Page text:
Purpose: To report long-term survival and clinical outcomes of primary total hip arthroplasty (THA) using a Saturne cementless dual-mobility (DM) cup, and investigate whether patient demographics or surgical parameters affect clinical scores.
Methods: A consecutive series of primary THAs implanted with Saturne cementless DM cups between 01/09/2009-31/12/ 2011 was retrospectively assessed. Patients were postoperatively evaluated using modified Harris hip score (mHHS) and forgotten joint score (FJS). Complications, reoperations, and revisions were noted. Regression analyses were performed to determine associations of postoperative mHHS with preoperative and intraoperative variables. Ten-year Kaplan-Meier survival was calculated.
Results: Of 308 patients (308 hips), 111 (36%) had died with their original cups in place, 29 (9%) were lost-to-follow-up, and 5 (2%) required cup revision, leaving a final cohort of 163 (53%) with their original cup in place at a follow-up of ≥ 10 years. Ten-year survival was 98% considering cup revision for any reason as endpoint; 99% considering cup revision for aseptic loosening as endpoint; 96% considering stem revision for any reason as endpoint; and 96% considering any revision as endpoint. The final cohort of 163 patients was assessed at 11 ± 1 years (range, 10-13), mHHS was 85 ± 16 (range, 31-100) and FJS was 84 ± 24 (range, 0-100). Multivariable regression analysis revealed that postoperative mHHS significantly worsened with age (β = -0.48, p = 0.007) and BMI (β = -0.70, p = 0.008), as well as for 22 mm head sizes (β = -6.98, p = 0.046).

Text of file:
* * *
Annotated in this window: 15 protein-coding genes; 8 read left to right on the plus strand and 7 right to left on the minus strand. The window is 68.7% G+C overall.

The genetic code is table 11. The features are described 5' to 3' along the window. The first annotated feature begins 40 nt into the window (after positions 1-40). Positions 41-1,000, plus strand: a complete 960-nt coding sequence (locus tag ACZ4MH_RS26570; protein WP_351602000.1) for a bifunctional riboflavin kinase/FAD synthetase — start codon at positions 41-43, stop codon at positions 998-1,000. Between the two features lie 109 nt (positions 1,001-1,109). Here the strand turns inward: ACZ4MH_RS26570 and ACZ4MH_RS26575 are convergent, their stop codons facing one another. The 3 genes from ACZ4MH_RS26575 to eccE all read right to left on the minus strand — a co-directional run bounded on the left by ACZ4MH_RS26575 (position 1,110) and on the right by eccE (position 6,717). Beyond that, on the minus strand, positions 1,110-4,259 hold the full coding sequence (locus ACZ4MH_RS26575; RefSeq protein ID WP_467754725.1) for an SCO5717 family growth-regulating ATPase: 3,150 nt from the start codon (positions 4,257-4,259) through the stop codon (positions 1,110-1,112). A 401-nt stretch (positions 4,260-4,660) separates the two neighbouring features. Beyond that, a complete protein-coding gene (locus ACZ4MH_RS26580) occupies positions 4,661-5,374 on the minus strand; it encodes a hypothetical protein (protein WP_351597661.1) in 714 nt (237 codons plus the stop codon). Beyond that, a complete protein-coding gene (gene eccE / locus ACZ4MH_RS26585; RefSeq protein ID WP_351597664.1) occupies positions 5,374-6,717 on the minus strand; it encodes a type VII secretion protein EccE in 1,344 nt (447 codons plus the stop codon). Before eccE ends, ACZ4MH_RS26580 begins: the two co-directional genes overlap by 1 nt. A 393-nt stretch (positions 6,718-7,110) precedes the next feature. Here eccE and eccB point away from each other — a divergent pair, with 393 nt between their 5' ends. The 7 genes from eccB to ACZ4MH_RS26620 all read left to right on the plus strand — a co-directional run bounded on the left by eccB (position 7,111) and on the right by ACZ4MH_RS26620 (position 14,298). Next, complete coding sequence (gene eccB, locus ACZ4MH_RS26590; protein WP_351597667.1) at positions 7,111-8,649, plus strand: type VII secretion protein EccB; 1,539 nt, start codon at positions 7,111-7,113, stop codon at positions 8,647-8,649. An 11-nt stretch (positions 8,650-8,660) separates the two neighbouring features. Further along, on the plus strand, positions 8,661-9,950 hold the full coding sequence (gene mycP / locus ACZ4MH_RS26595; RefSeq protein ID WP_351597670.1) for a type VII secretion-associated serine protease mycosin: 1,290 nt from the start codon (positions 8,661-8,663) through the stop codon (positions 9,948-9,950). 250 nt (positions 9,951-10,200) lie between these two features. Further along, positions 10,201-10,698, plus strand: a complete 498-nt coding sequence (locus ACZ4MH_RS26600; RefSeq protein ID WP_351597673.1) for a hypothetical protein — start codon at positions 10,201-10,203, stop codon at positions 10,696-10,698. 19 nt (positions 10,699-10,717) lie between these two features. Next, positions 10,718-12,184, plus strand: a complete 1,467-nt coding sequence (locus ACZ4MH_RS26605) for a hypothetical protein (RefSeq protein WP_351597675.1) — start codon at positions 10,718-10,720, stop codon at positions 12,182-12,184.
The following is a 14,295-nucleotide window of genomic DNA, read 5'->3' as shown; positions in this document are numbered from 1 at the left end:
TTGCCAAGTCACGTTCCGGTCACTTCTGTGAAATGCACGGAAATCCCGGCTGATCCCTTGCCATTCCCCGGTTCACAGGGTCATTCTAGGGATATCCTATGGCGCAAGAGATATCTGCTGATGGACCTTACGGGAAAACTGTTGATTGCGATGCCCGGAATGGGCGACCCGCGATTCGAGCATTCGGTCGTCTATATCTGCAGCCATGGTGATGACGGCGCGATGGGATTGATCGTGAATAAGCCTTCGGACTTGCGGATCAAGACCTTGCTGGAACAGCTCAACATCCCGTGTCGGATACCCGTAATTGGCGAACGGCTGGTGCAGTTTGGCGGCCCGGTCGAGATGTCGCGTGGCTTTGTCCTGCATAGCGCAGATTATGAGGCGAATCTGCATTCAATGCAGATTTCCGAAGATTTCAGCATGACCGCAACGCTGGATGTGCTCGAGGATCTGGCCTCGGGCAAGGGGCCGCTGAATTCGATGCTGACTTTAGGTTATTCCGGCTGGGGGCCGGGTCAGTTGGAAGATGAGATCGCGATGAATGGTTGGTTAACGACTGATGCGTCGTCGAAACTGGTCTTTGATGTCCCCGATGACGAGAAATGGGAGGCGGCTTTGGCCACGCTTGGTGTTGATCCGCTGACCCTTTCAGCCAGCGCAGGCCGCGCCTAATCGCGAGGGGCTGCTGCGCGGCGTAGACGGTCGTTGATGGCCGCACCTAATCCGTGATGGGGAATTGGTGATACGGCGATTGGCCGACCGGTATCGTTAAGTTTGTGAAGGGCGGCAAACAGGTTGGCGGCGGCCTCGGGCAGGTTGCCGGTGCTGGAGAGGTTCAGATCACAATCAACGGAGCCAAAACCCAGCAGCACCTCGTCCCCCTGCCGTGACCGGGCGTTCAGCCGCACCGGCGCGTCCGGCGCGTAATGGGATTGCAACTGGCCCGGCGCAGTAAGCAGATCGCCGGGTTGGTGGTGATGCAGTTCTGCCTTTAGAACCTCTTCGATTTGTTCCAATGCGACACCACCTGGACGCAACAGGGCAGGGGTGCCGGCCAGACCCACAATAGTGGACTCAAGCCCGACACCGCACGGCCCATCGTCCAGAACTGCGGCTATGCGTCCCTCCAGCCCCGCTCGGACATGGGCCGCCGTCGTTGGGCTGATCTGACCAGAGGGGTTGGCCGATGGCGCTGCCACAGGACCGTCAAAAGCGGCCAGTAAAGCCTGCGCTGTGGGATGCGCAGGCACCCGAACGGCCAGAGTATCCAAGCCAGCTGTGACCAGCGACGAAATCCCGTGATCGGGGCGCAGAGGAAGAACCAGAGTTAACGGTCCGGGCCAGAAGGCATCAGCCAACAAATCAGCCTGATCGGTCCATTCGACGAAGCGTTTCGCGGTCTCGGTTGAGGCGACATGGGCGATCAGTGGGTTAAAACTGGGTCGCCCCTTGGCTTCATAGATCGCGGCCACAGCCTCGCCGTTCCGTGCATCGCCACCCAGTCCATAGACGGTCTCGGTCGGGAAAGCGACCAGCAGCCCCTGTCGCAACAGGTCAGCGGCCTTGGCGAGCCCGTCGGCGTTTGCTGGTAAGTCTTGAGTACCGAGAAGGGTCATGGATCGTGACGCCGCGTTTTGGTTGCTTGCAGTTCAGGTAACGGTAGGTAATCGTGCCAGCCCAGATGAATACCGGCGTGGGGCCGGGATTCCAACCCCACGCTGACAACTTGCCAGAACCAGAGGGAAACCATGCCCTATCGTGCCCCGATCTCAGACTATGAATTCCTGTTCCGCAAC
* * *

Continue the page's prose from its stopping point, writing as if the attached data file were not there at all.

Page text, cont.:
Conclusions: The Saturne DM cup granted satisfactory survival and clinical outcomes at a minimum follow-up of 10 years, and resulted in no cases of intra- or extra-prosthetic dislocations.
Keywords: Clinical scores; Long-term outcomes; Total hip arthroplasty.
© 2022. The Author(s).